International Day Against Homophobia and Transphobia (IDAHO)) is a day is recognized by people joining together to speak out against homophobia, its effects and results focusing on ways to change how people perceive homosexuality and promote equality; ways in which LGBTs are accepted and respected and have same rights and peaceful existence with other citizens to roam free and not be harmed. The day is held on May 17 every year.
IDAHO highlights places where homophobia is on the rise. This year the focus is on three Africa countries: Kenya, Uganda and Malawi:
May 17th — International Day Against Homophobia (IDAHO) — is a day when people of good will bring the spotlight of world attention to the problem of anti-gay discrimination and violence and highlight those places where Lesbian, Gay, Bisexual and Transgender (LGBT) people are suffering the most egregious human rights violations.
This year's IDAHO focus is three countries in Africa – Uganda, Kenya and Malawi. Africa may seem far away to most Americans, but purveyors of hate against gays in the United States have played a key, behind-the-scenes role promoting anti-gay legislation in at least one country, Uganda. Moreover, the anti-gay hate pumped out by American evangelicals here and missionaries abroad is simply a more “respectable” version of the hate which is at the root of anti-gay mob violence in Africa.
A portion of the blame goes to the religious clerics, where the church has been accused of funding, promoting and spreading homophobia. Rev Rowland Jide, a Nigerian pastor of House of Rainbow says:
All over the world, transphobic and homophobic violence is often perpetrated by conservative people who use religion to justify their acts. This is not the privilege of any specific religion and it would be only too easy to find examples related to outburst of violence in Catholic, Protestant, Orthodox, Muslim, Jewish, Hindu, animist, etc… contexts. Leading to a climate of violence, exclusion, hate and discrimination within the faith groups and believers, these expressions of violence also indirectly influence many non-believers or atheist people, and lead them to opinions and acts that attack the dignity, safety and sometimes the very lives of Lesbians, Gays, Bisexuals, Transgender and Intersex (LGBTI) people. Far from being a phenomenon of the past, this religious violence is a persistent, and sometimes an increasing reality in many countries. The conservative religious right is also mandating its theology of violence and exclusion into the political realms as well.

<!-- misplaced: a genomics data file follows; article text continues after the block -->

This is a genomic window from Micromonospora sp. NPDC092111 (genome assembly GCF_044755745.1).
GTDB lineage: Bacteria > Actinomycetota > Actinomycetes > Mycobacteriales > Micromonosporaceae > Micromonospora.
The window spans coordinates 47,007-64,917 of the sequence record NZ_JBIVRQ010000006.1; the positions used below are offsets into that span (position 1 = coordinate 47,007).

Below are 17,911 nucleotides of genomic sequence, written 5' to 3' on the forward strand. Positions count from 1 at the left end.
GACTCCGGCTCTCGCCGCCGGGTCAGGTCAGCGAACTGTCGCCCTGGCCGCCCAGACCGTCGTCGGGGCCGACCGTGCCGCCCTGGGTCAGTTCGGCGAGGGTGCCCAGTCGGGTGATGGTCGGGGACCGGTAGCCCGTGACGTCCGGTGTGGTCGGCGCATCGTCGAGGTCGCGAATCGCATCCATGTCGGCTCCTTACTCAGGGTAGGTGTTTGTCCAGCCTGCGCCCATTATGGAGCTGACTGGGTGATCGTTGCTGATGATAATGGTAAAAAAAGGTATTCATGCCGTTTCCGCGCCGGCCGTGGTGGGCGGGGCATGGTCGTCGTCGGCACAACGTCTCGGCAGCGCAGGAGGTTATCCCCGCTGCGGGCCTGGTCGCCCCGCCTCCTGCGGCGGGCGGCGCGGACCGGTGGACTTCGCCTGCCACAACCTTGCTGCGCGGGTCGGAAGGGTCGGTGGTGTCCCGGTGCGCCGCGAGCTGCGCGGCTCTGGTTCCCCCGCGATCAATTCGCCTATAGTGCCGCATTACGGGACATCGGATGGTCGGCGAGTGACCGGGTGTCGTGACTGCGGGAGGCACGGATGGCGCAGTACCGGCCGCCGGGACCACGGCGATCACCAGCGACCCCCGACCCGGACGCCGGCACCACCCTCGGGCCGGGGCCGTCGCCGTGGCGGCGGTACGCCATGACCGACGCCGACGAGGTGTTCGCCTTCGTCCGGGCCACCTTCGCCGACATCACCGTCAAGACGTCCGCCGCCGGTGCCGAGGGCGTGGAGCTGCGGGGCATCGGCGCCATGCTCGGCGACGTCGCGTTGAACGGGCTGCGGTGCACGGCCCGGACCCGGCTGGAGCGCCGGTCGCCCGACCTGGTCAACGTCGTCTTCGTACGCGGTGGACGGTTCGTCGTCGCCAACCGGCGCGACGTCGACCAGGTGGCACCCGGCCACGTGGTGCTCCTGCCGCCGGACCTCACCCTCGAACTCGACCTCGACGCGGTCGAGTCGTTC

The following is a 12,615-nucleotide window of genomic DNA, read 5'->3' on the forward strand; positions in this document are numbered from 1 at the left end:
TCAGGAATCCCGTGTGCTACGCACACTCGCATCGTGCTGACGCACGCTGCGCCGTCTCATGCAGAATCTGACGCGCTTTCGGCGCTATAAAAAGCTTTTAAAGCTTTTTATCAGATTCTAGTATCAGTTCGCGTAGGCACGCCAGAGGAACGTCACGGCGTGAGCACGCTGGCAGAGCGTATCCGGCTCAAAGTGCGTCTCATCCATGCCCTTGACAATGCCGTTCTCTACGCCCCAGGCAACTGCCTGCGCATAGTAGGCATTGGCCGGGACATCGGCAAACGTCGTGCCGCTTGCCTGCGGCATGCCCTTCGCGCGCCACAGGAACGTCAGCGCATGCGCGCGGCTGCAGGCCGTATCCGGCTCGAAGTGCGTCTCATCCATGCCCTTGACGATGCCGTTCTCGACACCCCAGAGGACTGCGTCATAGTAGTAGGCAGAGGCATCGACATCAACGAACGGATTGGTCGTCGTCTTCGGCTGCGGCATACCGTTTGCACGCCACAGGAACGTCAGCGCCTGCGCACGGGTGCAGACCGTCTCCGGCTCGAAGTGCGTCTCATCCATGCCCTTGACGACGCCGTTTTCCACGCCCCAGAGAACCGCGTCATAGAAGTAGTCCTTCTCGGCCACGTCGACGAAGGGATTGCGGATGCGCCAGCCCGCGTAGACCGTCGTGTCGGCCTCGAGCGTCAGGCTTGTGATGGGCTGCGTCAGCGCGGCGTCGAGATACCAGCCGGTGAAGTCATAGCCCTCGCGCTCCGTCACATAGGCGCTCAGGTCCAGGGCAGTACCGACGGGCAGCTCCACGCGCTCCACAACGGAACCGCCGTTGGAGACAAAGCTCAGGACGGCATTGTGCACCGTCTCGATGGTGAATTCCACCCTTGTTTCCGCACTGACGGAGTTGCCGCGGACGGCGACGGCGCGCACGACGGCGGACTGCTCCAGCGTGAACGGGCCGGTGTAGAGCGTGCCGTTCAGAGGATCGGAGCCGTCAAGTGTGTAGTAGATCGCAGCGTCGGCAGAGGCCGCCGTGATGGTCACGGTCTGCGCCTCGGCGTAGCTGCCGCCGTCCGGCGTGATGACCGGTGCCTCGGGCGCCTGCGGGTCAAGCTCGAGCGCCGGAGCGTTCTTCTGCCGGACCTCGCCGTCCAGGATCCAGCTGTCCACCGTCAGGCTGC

The recent occurrences that puts Kenya, Uganda and Malawi at the center stage are:
A post originally written by a gay activist in Kenya Denis Nzioka on the colourful life of a gay Kenyan talks about mobs attacking gay men in Mombasa, Kenya:
On Friday February 12th, reports started streaming in from Mombasa that mobs were attacking gay men in the township of Mtwapa. Through various engagements with some of the gay men witnessing the attacks, the Kenya Human Rights Commission was contacted to respond to the situation. While engaging with various players in Nairobi and Mombasa, KHRC decided to send Luke** of KHRC and Mark** to monitor the situation. Below is a brief write up of the information provided by James** of PEMA Kenya and John** of Stay Alive activists who responded on the ground to the violence and whose members were the most impacted by the sudden violent attacks on gay men in Mtwapa.Background:
There are various version of where the wedding of two gay men rumor started and there is still need to investigate where the rumor started. There is even a suggestion that it was a planted story.
The Ugandan anti gay bill has been tabled in parliament and now it awaits the president Yoweri Museveni to sign and make homosexuality officially illegal. The previous code was not clear but now the bill called “The anti homosexuality Bill 2009” tabled by a member of parliament David Bahati which states that any homosexuality act or tendencies might face the death penalty or face life imprisonment.
A gay couple were arrested after holding an engagement ceremony.
A Malawi court will sentence Tiwonge Chimbalanga and Steven Monjeza next month of charges of “gross indecency.” Chimbalanga, who identifies as a woman, and Monjeza were arrested last December after holding a traditional engagement ceremony. The couple face a maximum sentece of 14 years at hard labor.
Rev Jide writes on the aims of the International Day against homophobia as:
Arguments for the added value that the International Day against Homophobia and Transphobia brings to advocacy strategies:
– It gets good media attention and provides an interesting moment to go public and talk to the media.
– It is a good opportunity to request political attention from policy makers.
– It generates mainstream social attention and allows getting messages out to constituencies that are outside of the “usual” LGBTI/Human Rights circles. It may therefore increase the public campaigning potential around LGBT issues, including through the mobilisation of social networks.
– Through the common focus on one Day, it allows joint initiatives to take place. It helps build perennial alliances around a cause.
It is proposed that the International Day against Homophobia and Transphobia in both 2010 and 2011 are used as campaigning moments over this issue.